Physicians--China--History--20th century, Socialism--China--History--20th century, and Social medicine--China--History
Assuming power in 1949, the Chinese Communist Party was soon faced with a crucial problem: how to construct the socialist'New Man'? Using Foucault's theory of'technologies of the self', Lynteris examines the conflict between self-cultivation and the abolition of the self in the biopolitically neuralgic field of'socialist medicine'.
Socialism--China, Law reform--China, Commercial law--China, Investments, Foreign--Law and legislation--China, and Foreign trade regulation--China
This edited volume presents fresh empirical research on the emerging outcomes of China's law reforms. The chapters examine China's ‘going out'policy by addressing the ways in which the underpinning legal reforms enable China to pursue its core interests and broad international responsibilities as a rising power. The contributors consider China's civil and commercial law reforms against the economic backdrop of an outflow of Chinese capital into strategic assets outside her own borders. This movement of capital has become an intriguing phenomenon for both ongoing economic reform and its largely unheralded underpinning law reforms. The contributors ask probing questions about doing business with China and highlight the astonishing escalation of China's outbound foreign direct investment (OFDI). Law and Policy for China's Market Socialism includes contributions from leading China-law scholars and specialist practitioners from the People's Republic of China, Hong Kong, the United States, the United Kingdom and other countries who all extend the examination of powerful influences on China's law reforms into new areas. Given the forecast for the growth of China's domestic market, those wishing to gain a better understanding and seeking success in the world's most dynamic marketplace will benefit greatly from reading this book. This book is essential reading for anyone interested in Chinese economics and business, Chinese Law, Chinese politics and commercial law.
First published in 1978, Feminism and Socialism in China explores the inter-relationship of feminism and socialism and the contribution of each towards the redefinition of the role and status of women in China. In her history of the women's movement in China from the late nineteenth century onwards, Professor Croll provides an opportunity to study its construction, its ideological and structural development over a number of decades, and its often ambiguous relationship with a parallel movement to establish socialism. Based on a variety of material including eye witness accounts, the author examines a wide range of fundamental issues, including women's class and oppression, the relation of women's solidarity groups to class organisations, reproduction and the accommodation of domestic labour, women in the labour process, and the relationship between women's participation in social production and their access to and control of political and economic resources. The book includes excerpts from studies of village and communal life, documents of the women's movement and interviews with members of the movement.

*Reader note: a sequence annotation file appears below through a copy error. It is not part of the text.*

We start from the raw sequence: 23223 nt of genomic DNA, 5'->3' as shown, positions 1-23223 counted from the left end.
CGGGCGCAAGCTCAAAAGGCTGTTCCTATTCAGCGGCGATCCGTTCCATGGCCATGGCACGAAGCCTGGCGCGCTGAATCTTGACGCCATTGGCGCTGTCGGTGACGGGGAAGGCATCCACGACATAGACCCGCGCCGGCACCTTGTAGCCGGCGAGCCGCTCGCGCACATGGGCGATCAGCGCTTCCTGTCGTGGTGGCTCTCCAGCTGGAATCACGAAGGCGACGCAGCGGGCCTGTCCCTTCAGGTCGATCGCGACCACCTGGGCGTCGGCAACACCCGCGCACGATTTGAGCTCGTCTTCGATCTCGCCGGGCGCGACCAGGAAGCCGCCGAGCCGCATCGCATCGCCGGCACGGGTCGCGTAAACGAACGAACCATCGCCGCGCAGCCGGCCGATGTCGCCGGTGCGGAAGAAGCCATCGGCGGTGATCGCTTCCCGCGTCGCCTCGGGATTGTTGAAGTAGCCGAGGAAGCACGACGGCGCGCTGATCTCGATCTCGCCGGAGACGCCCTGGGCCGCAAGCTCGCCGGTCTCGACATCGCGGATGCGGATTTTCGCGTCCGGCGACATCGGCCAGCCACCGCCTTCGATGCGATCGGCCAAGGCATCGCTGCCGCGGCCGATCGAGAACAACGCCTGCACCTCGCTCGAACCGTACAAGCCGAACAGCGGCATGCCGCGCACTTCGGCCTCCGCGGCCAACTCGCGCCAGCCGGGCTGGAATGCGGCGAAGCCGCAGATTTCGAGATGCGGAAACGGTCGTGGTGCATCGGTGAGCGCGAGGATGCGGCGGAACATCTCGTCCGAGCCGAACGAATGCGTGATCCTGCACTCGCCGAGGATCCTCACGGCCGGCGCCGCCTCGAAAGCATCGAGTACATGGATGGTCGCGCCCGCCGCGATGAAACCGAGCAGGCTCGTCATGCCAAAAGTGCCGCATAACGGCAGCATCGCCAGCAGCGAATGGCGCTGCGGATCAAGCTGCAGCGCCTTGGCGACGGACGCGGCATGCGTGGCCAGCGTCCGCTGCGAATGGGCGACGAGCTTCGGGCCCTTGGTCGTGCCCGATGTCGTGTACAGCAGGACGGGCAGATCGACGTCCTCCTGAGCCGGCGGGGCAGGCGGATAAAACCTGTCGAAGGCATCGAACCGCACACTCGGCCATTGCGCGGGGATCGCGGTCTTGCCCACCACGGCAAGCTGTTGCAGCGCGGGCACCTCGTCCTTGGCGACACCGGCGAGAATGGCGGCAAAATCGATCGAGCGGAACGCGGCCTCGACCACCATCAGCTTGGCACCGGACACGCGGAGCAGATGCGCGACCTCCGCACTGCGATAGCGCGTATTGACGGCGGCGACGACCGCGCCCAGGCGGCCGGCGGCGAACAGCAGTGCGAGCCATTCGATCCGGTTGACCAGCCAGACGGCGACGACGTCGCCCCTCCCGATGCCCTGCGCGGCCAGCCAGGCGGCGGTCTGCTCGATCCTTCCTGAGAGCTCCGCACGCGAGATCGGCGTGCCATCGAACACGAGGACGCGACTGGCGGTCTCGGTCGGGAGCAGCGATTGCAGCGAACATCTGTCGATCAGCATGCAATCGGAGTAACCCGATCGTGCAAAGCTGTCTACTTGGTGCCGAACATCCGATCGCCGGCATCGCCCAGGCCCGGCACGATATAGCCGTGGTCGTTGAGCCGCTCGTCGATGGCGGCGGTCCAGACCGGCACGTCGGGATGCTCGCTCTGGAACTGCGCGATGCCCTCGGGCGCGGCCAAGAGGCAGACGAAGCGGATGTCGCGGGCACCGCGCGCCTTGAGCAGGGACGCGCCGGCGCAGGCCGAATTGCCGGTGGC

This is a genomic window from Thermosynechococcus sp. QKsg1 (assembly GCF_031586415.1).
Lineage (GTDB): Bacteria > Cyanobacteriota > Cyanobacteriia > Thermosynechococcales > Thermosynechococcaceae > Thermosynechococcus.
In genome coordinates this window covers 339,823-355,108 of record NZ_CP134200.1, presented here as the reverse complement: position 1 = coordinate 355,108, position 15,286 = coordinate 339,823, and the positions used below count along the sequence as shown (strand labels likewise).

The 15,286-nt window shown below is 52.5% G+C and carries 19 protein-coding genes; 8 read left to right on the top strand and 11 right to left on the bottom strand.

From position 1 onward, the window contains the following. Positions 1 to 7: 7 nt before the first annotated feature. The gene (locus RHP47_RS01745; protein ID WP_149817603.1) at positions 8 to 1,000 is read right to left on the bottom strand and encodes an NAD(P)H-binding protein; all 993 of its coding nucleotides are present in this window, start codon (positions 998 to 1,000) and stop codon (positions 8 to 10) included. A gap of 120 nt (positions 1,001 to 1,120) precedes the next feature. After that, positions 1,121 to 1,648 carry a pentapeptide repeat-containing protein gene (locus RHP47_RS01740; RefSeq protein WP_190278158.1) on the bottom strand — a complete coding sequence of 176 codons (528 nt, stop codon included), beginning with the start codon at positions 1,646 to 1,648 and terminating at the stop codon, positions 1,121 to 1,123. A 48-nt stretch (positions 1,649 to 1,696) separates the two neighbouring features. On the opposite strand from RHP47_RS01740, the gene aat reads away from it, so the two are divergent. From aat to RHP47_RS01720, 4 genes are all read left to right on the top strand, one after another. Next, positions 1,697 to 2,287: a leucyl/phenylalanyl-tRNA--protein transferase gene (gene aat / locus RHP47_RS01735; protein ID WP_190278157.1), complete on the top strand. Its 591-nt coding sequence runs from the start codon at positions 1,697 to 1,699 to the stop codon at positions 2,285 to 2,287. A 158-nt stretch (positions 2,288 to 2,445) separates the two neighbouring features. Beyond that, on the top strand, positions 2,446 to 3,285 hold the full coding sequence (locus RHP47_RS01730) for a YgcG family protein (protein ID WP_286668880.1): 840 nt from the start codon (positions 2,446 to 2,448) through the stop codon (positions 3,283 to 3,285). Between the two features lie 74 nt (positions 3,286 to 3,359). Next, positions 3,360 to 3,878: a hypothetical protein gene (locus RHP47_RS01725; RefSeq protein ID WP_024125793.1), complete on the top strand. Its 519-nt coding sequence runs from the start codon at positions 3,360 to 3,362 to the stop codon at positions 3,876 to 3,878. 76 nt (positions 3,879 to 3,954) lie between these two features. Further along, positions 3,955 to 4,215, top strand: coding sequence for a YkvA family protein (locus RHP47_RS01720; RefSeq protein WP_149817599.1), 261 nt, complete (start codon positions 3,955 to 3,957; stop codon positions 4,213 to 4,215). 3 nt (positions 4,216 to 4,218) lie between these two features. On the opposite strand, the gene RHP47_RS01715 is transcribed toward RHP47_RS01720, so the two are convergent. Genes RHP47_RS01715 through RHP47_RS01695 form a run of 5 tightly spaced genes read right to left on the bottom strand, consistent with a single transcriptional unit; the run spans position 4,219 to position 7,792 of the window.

Socialism--China, Law reform--China, Democracy--China, Foreign trade regulation--China, Commercial law--China, and Investments, Foreign--Law and legislation--China
This book examines the law reforms of contemporary China in light of the Party-state's ideological transformation and the political economy that shapes these reforms. This involves analysing three interrelated domains: law reform, power and wealth. The contributors to this volume employ a variety of perspectives and analytical techniques in their discussion of key themes including: commercial law reform and its governance of wealth and regulation of economic activity; the influence and authority of the Party-state over China's economic activity; and the influence of wealth and the wealthy in economic governance and legal reform. Utilizing an interdisciplinary approach, this book presents analytical perspectives of new work, or new lines of thinking about the new wealth, power and law reforms of China. As such, critical boundaries are explored between legal and financial reforms and what these reforms signify about deeper ideological, economic, social and cultural transformations in China. The book concludes by asking whether there is a ‘China model'of development which will produce a unique variety of capitalism and indigenous variant of rule of law, and examining the ‘winners and losers'in the transition from a centrally planned economy to a market economy. Law, Wealth and Power in China will be of interest to students and academics of comparative law, Asian law, Chinese economics and politics, Chinese Studies, as well as professionals in investment banking, finance and government.
Guoguang Wu, Helen Lansdowne, Guoguang Wu, and Helen Lansdowne
Capitalism--China and Socialism--China
China is currently encountering increasing social problems, together with the rise of mass discontent and public protest, despite having achieved enormous economic growth after nearly thirty years of market socialism and embracing globalization. The future of China thus depends not only on the economic progress the nation has achieved - and will achieve - but also on how the government addresses growing social tensions. Focusing on why social tensions have arisen despite economic prosperity and how the state is responding, this book presents rich, original data about many of the social challenges facing China, including rural-urban migration, unemployment, the health care crisis, the rise of religion, the desire for increased individualism, and new mass movements. It investigates governmental responses to deal with the problems including legal and political reforms and local governance innovations, throughout setting the discussion in the context of how far a traditionally ‘socialist'nation can be integrated into global capitalism. Overall, the book provides a timely, up-to-date, and down-to-earth examination of and reflection on China's continuing socio-economic and political transition.